Two Russian films took the prizes for Best Picture and Best Director at Film Festival Cottbus at the awards ceremony last weekend.
"The Geographer Drank His Globe Away," a picture directed by Alexander Veledinsky and based on the novel of the same name by Alexei Ivanov, was award the Lubina statuette, the festival's main prize. The film stars Konstantin Khabensky as a troubled alcoholic with family issues whose life changes when he takes a job as a school teacher in a provincial city.
Audiences "love honest heroes, because each person considers themselves to be honest, good, and orderly. When such a hero appears onscreen, willingly or unwillingly the viewers identify with him, and this is good," Veledinsky said in an interview with RIA Novosti.
The jury lauded this story of a modern everyman, particularly complimenting Veledinsky on his careful work adapting the novel to the screen. Veledinsky's film has done well on the festival circuit, also taking the grand prix at the Kinotavr film festival in Sochi in June and the top prize at the Fourth Odessa Film Festival in Ukraine.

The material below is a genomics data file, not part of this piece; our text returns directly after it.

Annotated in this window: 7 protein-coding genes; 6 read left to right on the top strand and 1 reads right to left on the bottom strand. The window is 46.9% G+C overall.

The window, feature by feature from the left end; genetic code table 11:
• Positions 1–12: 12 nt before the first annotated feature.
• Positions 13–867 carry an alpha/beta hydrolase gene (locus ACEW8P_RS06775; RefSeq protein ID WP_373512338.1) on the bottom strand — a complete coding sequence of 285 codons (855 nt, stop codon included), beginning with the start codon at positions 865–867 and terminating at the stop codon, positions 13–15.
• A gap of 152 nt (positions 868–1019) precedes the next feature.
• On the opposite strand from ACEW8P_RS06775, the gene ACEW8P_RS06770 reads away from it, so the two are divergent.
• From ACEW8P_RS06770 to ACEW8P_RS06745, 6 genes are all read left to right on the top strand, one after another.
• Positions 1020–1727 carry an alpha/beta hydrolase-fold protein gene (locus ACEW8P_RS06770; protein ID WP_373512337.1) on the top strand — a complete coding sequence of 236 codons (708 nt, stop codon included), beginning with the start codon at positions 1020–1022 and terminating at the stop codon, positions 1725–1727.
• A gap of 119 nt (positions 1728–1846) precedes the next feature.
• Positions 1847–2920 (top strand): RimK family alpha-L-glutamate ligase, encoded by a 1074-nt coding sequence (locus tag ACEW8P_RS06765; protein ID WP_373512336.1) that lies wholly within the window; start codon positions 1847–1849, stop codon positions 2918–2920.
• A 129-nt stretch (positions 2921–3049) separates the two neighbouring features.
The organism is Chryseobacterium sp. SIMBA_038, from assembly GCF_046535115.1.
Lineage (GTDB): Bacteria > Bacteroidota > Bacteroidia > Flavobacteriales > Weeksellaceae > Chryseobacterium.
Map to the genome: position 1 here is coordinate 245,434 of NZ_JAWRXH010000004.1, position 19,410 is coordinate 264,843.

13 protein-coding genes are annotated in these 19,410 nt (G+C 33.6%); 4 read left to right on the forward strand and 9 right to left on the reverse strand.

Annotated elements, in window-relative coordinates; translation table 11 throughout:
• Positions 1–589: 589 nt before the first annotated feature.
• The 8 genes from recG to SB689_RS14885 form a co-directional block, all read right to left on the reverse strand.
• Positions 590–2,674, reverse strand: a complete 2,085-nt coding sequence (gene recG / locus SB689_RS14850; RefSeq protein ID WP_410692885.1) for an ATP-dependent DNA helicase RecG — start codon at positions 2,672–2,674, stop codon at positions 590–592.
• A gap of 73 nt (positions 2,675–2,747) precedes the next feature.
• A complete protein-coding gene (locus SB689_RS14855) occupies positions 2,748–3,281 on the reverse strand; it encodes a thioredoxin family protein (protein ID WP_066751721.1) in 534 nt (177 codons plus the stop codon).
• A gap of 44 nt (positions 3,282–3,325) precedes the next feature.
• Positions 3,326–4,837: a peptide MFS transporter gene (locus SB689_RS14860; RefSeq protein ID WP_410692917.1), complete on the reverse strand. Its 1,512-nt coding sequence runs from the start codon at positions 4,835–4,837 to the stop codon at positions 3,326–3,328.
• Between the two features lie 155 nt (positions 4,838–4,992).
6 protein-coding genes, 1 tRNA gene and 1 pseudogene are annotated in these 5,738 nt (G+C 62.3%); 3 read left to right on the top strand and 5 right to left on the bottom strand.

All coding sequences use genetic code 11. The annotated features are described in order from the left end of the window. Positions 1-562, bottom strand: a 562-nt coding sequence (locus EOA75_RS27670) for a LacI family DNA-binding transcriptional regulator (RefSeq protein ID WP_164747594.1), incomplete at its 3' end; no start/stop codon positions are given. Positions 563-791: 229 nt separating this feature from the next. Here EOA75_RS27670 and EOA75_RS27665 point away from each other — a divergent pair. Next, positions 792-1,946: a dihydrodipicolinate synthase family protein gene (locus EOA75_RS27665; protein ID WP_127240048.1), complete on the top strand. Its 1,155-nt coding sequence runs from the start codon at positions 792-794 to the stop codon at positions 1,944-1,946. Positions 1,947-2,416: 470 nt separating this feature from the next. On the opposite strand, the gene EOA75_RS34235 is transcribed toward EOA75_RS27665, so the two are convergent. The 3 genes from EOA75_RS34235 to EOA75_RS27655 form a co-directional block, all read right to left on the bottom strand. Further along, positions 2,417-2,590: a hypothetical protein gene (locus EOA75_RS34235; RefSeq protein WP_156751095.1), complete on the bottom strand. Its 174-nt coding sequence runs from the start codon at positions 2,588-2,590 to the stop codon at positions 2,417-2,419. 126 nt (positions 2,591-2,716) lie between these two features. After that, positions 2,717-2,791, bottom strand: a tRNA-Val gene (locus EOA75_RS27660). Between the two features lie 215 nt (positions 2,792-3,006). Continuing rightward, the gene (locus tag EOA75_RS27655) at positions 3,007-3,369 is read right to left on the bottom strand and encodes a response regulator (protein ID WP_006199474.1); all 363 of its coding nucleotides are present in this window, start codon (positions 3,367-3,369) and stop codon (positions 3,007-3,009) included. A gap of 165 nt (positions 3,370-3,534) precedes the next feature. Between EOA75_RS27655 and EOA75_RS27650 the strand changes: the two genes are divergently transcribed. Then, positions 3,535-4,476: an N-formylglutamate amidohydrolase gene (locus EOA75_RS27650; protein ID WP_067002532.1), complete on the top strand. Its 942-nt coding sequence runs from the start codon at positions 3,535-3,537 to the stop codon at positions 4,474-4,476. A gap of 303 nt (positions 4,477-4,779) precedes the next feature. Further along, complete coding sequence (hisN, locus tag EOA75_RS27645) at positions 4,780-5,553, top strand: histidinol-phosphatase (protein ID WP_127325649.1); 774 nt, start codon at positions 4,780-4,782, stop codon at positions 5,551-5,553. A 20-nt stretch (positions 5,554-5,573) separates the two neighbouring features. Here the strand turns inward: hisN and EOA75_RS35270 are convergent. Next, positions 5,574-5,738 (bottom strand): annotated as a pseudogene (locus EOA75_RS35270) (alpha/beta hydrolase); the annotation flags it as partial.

The prize for best director was awarded to Yury Bykov for his work on the film "The Major," a story of the consequences and moral struggle faced by a police officer who accidentally kills a child in a car accident. The festival jury particularly praised the director's multifaceted work, noting that he had played one of the main roles in the film as well as composing the soundtrack.
Despite the awards, neither of these films will be in the contention for the Best Foreign Language Oscar: The Russian nomination for this award wen to Fyodor Bondarchuk’s “Stalingrad.”